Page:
Basting–the single word that can strike fear in the heart of any quilter, no matter the context. Even if someone is talking about basting the Thanksgiving turkey, a quilter will have a quick jolt of horror before realizing that they don’t have to baste a quilt, and will weep quiet, happy tears once they realize their mistake. It is an unpleasant task, both boring and stressful, and has nothing to do with your creativity as a quilter, so it’s not like you can go on Instagram and wow everyone will your incredible basting. It’s a necessity if you do your own quilting, and while it’s not fun, I’ve learned a few tips and tricks over the past year that might come in handy for you.
There have been numerous basting tutorials shared in the quilting community, so I’m not going to rehash basting in detail, but rather a few pieces of general quilty advice I’ve discovered through trial and (lots of!) error. If you want an in-depth tutorial, head on over to Suzy Quilts for lots of quality basting advice. Then pop back over here for my random and hopefully helpful tips.
Thus far I have only spray basted, but these tips should be helpful no matter how you baste. This post will focus on three tips:
- Trim Threads…But Only a Little
- Iron, and Then Iron Some More
- Set Up A Basting Supply Station
Trim Threads…But Only a Little
The back of a quilt is always full of those fun little loose threads that us quilters just hate. The good news is that some of them get to stay! The first time I quilted I drove myself crazy trying to trim them all off…a huge waste of time, and an essentially impossible task. There will ALWAYS be loose threads on the back of a quilt, and that’s totally fine. The ones you want to look out for are the giant ones, or ones of a dark color laying on top of light colored fabric. I tend to sew with a white background a lot (why do I do these things to myself?) so I definitely make sure there’s no threads of any color on the white fabric, because they will definitely show through. And really, seeing a stray thread once you have finished a quilt is such a bummer! But the even bigger bummer is seeing one while you’re quilting, and trying to decide if it’s worth it to rip out your quilting, rip apart the basting, and remove the offending thread. Faced with that terrible decision, I did rip everything out, and I hated every minute of it.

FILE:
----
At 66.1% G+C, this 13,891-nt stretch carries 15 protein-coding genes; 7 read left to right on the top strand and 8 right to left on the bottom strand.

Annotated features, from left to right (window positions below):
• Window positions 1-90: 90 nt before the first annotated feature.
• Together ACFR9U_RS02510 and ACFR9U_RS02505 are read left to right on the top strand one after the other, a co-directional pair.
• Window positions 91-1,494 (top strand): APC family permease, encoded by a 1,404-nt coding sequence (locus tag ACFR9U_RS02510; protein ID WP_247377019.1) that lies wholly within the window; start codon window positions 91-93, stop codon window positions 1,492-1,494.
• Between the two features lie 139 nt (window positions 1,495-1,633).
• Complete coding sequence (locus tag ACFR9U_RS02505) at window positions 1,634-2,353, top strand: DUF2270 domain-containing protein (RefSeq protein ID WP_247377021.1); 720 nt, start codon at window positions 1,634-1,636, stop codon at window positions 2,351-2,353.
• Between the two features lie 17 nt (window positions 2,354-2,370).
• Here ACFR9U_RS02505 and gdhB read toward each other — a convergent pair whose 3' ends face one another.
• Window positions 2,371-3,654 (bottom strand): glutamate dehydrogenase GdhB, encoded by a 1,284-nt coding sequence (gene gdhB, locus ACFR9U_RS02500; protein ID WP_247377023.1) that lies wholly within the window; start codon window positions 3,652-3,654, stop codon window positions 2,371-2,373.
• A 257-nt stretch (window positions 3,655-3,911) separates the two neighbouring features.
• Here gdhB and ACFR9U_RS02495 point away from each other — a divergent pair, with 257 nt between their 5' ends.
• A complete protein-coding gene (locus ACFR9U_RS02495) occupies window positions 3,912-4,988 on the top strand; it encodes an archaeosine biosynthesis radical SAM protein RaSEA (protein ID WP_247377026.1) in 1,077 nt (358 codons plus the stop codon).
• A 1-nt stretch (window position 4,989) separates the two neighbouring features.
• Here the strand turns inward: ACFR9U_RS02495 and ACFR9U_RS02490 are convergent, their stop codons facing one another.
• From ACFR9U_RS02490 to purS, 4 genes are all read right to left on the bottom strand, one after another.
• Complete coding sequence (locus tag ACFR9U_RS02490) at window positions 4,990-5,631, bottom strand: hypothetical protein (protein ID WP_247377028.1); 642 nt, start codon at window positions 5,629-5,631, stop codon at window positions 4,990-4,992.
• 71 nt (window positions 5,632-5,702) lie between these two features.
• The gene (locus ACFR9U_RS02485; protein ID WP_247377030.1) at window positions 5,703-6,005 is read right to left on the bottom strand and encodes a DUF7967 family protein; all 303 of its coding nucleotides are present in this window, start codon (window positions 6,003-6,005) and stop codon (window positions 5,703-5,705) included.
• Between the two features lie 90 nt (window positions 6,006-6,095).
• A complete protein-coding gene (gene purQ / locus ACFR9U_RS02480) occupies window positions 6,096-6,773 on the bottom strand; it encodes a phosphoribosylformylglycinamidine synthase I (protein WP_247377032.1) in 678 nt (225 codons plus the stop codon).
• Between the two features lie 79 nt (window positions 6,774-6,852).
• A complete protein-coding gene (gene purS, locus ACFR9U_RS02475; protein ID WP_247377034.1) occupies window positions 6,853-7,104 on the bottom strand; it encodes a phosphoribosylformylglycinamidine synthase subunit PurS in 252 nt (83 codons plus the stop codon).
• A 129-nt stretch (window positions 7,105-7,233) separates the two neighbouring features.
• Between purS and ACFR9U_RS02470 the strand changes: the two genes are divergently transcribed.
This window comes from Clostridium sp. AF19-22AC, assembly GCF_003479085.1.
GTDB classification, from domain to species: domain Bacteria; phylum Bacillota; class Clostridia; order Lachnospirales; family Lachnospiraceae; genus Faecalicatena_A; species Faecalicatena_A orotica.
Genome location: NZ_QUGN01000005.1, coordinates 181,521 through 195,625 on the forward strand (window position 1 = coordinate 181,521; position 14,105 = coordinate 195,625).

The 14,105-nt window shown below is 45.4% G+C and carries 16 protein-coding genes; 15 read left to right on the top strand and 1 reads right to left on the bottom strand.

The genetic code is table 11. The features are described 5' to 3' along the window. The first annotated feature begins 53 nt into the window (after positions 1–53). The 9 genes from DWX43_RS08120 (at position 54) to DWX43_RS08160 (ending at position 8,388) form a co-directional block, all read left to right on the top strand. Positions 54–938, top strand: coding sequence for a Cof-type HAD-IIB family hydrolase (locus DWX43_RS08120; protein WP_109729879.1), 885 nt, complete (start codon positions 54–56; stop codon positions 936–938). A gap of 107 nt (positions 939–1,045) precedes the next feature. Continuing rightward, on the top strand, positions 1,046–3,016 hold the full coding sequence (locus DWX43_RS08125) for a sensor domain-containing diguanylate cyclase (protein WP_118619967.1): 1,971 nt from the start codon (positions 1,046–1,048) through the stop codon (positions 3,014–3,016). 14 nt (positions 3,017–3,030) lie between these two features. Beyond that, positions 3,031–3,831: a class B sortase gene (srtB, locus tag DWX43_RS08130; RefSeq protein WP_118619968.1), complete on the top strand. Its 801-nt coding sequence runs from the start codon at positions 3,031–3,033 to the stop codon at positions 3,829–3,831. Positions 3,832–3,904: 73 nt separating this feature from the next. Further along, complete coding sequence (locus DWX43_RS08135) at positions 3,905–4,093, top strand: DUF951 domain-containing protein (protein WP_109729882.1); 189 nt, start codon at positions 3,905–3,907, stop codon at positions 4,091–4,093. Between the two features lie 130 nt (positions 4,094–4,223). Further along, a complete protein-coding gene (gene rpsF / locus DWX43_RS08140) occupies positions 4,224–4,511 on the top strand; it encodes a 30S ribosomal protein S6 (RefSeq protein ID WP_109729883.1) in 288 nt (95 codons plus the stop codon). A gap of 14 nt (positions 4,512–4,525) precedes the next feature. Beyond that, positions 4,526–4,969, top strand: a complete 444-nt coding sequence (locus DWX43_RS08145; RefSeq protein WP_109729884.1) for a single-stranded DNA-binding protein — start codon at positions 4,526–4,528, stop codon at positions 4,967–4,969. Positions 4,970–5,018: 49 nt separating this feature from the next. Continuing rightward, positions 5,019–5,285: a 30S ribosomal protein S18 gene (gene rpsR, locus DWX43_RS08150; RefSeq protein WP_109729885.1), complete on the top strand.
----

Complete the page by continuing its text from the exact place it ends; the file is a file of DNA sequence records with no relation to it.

So spend a little quality time with the back of your quilt and get it spruced up a little bit. This picture is an example of a quilt back after I trimmed it. You can see I left a bunch of threads, so you really don’t need to drive yourself crazy trimming. Nothing in this picture will show through to the front–I promise!
Iron, and Then Iron Some More
Ironing (or pressing, as the pros call it) is an essential part of quilting, particularly basting. Your fabric needs to be wrinkle and crease free when you prep for basting, so once you’ve cleaned the back of any large threads, it’s time to get thee to your ironing board and spend some quality time with your iron. I highly recommend setting up by the TV to make this process more pleasant. You want the seams on the back to be pressed correctly (I’m a seams open quilter, and nothing will change that!). You don’t want any seams pressed the wrong way or worse, partially closed. This will make things wonky during basting and quilting. I usually do the back first and move to the front once all seams are pressed correctly. Really get that quilt top as crisp as you can! Then put the quilt top somewhere safe and flat…a bed ideally, but over the back of a couch works in a pinch. Now you get to iron the quilt backing. Aren’t you lucky?!? I do it in this order so that if I need to abandon my project, the quilt backing (which you need first in the basting process) is on the top of the pile.